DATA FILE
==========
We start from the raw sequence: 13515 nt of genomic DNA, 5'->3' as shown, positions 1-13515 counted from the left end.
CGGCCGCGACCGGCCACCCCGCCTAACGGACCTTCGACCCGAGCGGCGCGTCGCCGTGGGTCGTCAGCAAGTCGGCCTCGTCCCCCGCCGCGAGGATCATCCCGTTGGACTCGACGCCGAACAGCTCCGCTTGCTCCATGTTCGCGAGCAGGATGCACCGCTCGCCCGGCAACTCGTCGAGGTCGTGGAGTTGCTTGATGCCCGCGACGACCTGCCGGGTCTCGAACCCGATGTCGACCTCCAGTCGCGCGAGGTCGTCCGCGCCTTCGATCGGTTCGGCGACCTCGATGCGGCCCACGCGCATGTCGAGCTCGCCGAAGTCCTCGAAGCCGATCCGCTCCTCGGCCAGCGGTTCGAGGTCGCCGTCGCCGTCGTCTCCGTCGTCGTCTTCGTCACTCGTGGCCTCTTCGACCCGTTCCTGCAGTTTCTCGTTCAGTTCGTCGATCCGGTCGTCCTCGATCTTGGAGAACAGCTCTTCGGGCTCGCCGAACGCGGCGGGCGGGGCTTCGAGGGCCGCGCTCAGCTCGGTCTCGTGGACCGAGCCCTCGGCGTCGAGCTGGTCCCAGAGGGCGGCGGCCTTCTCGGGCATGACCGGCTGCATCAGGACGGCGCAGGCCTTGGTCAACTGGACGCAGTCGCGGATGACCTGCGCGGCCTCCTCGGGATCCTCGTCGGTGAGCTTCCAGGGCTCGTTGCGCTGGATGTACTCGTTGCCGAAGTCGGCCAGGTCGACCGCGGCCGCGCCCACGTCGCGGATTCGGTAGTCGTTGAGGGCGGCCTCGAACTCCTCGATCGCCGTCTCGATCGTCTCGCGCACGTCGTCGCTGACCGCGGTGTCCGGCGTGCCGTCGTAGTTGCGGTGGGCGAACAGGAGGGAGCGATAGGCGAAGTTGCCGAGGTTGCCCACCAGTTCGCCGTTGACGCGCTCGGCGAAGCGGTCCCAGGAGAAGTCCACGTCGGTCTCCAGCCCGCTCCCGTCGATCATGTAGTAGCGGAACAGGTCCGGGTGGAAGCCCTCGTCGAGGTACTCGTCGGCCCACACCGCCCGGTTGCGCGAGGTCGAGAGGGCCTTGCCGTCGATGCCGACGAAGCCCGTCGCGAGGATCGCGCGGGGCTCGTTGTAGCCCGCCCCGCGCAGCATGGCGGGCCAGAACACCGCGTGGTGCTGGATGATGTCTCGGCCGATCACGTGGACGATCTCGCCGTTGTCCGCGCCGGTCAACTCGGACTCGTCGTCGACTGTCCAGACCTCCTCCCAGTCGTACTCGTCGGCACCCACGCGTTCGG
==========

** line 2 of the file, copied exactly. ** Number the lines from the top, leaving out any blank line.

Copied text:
CGGCCGCGACCGGCCACCCCGCCTAACGGACCTTCGACCCGAGCGGCGCGTCGCCGTGGGTCGTCAGCAAGTCGGCCTCGTCCCCCGCCGCGAGGATCATCCCGTTGGACTCGACGCCGAACAGCTCCGCTTGCTCCATGTTCGCGAGCAGGATGCACCGCTCGCCCGGCAACTCGTCGAGGTCGTGGAGTTGCTTGATGCCCGCGACGACCTGCCGGGTCTCGAACCCGATGTCGACCTCCAGTCGCGCGAGGTCGTCCGCGCCTTCGATCGGTTCGGCGACCTCGATGCGGCCCACGCGCATGTCGAGCTCGCCGAAGTCCTCGAAGCCGATCCGCTCCTCGGCCAGCGGTTCGAGGTCGCCGTCGCCGTCGTCTCCGTCGTCGTCTTCGTCACTCGTGGCCTCTTCGACCCGTTCCTGCAGTTTCTCGTTCAGTTCGTCGATCCGGTCGTCCTCGATCTTGGAGAACAGCTCTTCGGGCTCGCCGAACGCGGCGGGCGGGGCTTCGAGGGCCGCGCTCAGCTCGGTCTCGTGGACCGAGCCCTCGGCGTCGAGCTGGTCCCAGAGGGCGGCGGCCTTCTCGGGCATGACCGGCTGCATCAGGACGGCGCAGGCCTTGGTCAACTGGACGCAGTCGCGGATGACCTGCGCGGCCTCCTCGGGATCCTCGTCGGTGAGCTTCCAGGGCTCGTTGCGCTGGATGTACTCGTTGCCGAAGTCGGCCAGGTCGACCGCGGCCGCGCCCACGTCGCGGATTCGGTAGTCGTTGAGGGCGGCCTCGAACTCCTCGATCGCCGTCTCGATCGTCTCGCGCACGTCGTCGCTGACCGCGGTGTCCGGCGTGCCGTCGTAGTTGCGGTGGGCGAACAGGAGGGAGCGATAGGCGAAGTTGCCGAGGTTGCCCACCAGTTCGCCGTTGACGCGCTCGGCGAAGCGGTCCCAGGAGAAGTCCACGTCGGTCTCCAGCCCGCTCCCGTCGATCATGTAGTAGCGGAACAGGTCCGGGTGGAAGCCCTCGTCGAGGTACTCGTCGGCCCACACCGCCCGGTTGCGCGAGGTCGAGAGGGCCTTGCCGTCGATGCCGACGAAGCCCGTCGCGAGGATCGCGCGGGGCTCGTTGTAGCCCGCCCCGCGCAGCATGGCGGGCCAGAACACCGCGTGGTGCTGGATGATGTCTCGGCCGATCACGTGGACGATCTCGCCGTTGTCCGCGCCGGTCAACTCGGACTCGTCGTCGACTGTCCAGACCTCCTCCCAGTCGTACTCGTCGGCACCCACGCGTTCGG